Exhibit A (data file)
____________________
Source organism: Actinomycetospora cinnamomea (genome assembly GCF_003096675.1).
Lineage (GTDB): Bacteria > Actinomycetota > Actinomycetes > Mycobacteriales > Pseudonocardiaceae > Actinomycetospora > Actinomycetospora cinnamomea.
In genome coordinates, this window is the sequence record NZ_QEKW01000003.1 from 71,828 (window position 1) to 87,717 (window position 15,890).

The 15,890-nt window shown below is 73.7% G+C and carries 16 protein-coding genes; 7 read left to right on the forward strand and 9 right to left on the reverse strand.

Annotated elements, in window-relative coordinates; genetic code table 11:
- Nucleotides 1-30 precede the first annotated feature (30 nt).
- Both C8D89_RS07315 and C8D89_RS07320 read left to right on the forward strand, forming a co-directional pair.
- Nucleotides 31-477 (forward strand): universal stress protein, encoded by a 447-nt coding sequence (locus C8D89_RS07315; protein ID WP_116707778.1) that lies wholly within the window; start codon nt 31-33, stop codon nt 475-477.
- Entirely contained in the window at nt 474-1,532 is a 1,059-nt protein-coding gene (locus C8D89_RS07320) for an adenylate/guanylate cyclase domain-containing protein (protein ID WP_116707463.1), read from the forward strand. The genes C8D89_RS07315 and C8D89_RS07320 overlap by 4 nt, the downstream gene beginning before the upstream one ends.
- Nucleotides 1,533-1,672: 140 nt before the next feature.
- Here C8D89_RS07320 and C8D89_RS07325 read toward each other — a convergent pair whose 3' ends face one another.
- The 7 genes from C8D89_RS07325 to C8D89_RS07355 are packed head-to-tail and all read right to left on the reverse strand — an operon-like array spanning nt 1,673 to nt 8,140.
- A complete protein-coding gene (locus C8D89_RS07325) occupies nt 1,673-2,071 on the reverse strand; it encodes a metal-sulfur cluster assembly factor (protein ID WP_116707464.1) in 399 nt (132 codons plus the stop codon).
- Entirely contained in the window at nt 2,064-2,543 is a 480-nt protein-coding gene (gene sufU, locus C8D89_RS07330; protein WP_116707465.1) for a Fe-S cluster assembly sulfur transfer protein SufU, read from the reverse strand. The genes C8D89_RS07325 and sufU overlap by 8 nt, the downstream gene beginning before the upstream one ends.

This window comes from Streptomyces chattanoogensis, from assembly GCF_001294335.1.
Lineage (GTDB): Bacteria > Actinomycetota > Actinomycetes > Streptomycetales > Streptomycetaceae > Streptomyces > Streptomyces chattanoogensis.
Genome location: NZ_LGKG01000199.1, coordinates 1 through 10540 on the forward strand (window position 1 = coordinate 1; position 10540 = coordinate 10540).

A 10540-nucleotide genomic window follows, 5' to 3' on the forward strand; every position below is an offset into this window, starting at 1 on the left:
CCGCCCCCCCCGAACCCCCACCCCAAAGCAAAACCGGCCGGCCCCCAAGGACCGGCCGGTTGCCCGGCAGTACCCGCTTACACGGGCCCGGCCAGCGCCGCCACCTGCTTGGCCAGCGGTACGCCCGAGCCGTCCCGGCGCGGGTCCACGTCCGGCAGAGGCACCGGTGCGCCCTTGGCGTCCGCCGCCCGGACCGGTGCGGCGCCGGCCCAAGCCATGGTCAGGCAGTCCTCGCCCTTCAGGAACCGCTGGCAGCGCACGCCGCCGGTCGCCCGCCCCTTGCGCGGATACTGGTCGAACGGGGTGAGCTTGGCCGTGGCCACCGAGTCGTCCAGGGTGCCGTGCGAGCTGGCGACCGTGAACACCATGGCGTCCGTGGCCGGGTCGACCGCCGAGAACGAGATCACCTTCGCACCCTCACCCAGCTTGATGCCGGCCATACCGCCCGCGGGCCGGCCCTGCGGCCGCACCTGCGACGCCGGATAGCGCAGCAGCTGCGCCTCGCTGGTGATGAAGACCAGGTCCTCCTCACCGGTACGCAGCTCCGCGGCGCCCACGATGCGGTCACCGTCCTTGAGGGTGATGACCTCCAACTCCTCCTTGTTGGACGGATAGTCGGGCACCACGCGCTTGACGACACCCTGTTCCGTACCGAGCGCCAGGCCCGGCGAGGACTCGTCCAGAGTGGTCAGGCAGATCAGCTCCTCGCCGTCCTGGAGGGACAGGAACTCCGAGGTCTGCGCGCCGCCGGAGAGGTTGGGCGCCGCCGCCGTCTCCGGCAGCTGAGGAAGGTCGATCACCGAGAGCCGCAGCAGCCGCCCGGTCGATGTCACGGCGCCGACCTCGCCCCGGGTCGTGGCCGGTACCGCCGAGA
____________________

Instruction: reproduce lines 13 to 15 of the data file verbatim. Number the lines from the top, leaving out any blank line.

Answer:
- A complete protein-coding gene (locus C8D89_RS07325) occupies nt 1,673-2,071 on the reverse strand; it encodes a metal-sulfur cluster assembly factor (protein ID WP_116707464.1) in 399 nt (132 codons plus the stop codon).
- Entirely contained in the window at nt 2,064-2,543 is a 480-nt protein-coding gene (gene sufU, locus C8D89_RS07330; protein WP_116707465.1) for a Fe-S cluster assembly sulfur transfer protein SufU, read from the reverse strand. The genes C8D89_RS07325 and sufU overlap by 8 nt, the downstream gene beginning before the upstream one ends.

This window comes from Streptomyces chattanoogensis, from assembly GCF_001294335.1.